the small but potent category of crazy-assed OMEN wannabes (see
and FEAR NO EVIL), the Italian-made THE VISITOR is a definite stand-out.
It’s trashy, pretentious and often downright jaw-dropping in its sheer
wrong-headedness--in short, a definite guilty pleasure of obvious
interest to bad movie mavens.
How producer Ovidio Assonitis managed to attain the
star power assembled here I’ll never fathom. Among the slumming icons
who appear in this Italian production are John Huston, Mel Ferrer, Glenn
Peckinpah and Shelley Winters. I hope they were well paid.
THE VISITOR, from 1977, was originally titled STRIDULUM
(and recently released on DVD in Italy under that title). Like many
Italian productions of the time (when for a film to be greenlit its
makers had to satisfactorily answer the all-important question “What’s
this like?”), it was clearly intended as a direct cash-in on a
successful American film, in this case THE OMEN. The results, however,
are unique. Not good, but unique. It’s probably best summed up by
an Los Angeles video store whose owners place it in their own aptly
named category “Holy Fucking Shit!”
The Visitor is an otherworldly old man sent to Earth in
the company of several bald weirdoes who congregate atop a big city high
rise. The Visitor is seeking to positively influence a seemingly normal
child named Katy, who is actually a telepathic alien with evil intent.
She proves this by making strange things occur, such as a handgun that
“accidentally” discharges into her mother’s back, paralyzing the woman.
Katie also telepathically causes the death of a pesky police lieutenant
who’s been investigating the shooting, and also those of some mean boys
who harass her at an ice skating rink.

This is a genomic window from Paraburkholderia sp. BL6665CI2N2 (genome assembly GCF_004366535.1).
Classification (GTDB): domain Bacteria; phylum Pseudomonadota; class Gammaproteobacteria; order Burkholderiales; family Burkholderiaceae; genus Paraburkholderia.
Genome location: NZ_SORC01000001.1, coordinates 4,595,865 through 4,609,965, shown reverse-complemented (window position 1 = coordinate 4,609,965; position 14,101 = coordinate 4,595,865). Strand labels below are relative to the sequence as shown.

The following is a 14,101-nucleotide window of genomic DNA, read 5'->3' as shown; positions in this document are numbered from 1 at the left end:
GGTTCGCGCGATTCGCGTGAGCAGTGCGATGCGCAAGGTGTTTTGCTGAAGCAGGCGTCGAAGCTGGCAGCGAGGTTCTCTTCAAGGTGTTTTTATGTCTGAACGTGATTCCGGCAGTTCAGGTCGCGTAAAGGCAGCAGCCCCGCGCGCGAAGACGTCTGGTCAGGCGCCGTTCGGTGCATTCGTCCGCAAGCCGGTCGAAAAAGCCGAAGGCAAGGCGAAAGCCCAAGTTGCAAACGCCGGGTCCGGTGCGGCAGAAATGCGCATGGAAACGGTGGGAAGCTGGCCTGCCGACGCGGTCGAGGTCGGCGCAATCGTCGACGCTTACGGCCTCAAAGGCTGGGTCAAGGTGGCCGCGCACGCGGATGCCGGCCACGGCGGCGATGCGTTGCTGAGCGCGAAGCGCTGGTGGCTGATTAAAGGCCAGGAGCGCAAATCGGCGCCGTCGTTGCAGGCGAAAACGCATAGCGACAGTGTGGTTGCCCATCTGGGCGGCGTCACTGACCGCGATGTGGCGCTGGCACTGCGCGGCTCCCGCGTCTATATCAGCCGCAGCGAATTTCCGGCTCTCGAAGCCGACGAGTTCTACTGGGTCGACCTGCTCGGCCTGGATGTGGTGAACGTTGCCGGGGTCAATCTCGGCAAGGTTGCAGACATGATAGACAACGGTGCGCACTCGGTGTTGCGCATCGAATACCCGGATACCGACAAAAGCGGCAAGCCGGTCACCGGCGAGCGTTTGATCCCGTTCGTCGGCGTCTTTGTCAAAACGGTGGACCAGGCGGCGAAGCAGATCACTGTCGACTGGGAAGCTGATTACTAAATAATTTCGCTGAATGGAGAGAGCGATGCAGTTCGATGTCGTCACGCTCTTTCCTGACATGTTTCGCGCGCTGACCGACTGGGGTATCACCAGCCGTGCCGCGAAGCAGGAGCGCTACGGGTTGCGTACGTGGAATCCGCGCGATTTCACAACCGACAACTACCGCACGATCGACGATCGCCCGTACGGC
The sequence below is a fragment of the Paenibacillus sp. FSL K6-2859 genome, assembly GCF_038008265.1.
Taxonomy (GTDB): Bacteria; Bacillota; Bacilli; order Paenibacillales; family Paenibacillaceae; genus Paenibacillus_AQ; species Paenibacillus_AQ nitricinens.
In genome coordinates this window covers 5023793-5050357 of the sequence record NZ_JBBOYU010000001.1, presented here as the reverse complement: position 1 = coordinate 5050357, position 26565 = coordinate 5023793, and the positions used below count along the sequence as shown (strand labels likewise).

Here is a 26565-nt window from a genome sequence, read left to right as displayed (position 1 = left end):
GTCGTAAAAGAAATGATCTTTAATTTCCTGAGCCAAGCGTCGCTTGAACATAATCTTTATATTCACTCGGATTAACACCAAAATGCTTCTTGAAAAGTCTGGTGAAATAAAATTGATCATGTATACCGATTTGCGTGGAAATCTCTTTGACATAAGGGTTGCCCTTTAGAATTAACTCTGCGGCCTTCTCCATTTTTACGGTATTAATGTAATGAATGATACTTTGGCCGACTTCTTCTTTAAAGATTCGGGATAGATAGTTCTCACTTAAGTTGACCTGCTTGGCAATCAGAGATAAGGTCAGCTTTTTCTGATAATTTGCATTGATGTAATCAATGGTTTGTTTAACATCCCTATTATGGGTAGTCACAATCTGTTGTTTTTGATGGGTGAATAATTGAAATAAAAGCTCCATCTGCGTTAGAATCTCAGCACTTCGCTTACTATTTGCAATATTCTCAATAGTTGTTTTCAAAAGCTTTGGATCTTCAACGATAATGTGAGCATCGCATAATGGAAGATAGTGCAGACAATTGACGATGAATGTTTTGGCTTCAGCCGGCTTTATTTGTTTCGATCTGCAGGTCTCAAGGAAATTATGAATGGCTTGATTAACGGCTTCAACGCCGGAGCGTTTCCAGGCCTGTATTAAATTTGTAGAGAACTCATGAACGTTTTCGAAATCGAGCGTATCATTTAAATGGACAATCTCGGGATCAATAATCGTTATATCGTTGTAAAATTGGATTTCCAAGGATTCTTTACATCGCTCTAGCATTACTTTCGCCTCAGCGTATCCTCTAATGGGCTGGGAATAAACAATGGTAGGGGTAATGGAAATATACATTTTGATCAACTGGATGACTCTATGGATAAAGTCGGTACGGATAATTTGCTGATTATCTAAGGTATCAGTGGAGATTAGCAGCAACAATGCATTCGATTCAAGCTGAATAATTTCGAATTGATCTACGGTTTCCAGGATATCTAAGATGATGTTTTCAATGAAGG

Katie’s mother is pregnant. The problem is the woman
doesn’t know how she was impregnated and wants the baby aborted. In
truth, the unborn child was implanted by Katie’s alien chums during an
Earthly sojourn, and the child is intended to eventually mate with
Katie. But the Visitor is determined to keep this from happening. Will
This isn’t a completely terrible movie. It actually has
some good things, including artfully desaturated photography and an
overall air of ominous mystery. The director Giulio Paradisi (credited
as “Michael Paradise”) isn’t untalented, even if his film is a joke
overall. The reasons?
For starters there’s the totally overwrought and
inappropriate funkadelic score by Franco Micalizzi, which accomplishes
nothing short of turning the proceedings into an unintentional comedy.
Ditto the special effects, which are of the grade-Z variety, and the
acting by the all-star cast, which isn’t much. There are moments of
GOD TOLD ME TO-like
craziness, such as a memorable freeway mash-up and the totally nutzoid
climax (featuring a flock of doves and a cameo by none other than Jesus
Christ!), which are ultimately what resonates most about this ridiculous
Film Ventures International/American International Pictures
Director: Giulio Paradisi
Producer: Ovidio G. Assonitis
Screenplay: Luciano Comici, Robert Mundi
Cinematography: Ennio Guarnieri
Editing: Roberto Curi
Cast: Mel Ferrer, Glenn Ford, Lance Henriksen, John Huston, Joanne Nail,
Sam Peckinpah, Shelley Winters, Paige Conner, Ja Townsend, Jack Dorsey